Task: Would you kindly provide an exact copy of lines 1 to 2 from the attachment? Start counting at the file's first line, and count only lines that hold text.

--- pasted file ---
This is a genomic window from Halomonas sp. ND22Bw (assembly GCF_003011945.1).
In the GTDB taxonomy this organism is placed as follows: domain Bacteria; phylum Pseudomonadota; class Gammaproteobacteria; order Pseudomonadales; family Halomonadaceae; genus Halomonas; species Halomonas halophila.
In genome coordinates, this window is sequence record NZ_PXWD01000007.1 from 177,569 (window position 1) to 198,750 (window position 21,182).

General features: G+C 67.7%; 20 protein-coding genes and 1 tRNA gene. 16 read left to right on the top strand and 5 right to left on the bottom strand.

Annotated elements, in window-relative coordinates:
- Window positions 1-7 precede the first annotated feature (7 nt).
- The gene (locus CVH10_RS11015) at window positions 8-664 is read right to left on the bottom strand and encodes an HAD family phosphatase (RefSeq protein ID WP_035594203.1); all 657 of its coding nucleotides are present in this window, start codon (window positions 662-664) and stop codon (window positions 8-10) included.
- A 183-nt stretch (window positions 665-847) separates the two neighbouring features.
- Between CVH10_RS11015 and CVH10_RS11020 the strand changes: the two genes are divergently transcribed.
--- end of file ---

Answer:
This is a genomic window from Halomonas sp. ND22Bw (assembly GCF_003011945.1).
In the GTDB taxonomy this organism is placed as follows: domain Bacteria; phylum Pseudomonadota; class Gammaproteobacteria; order Pseudomonadales; family Halomonadaceae; genus Halomonas; species Halomonas halophila.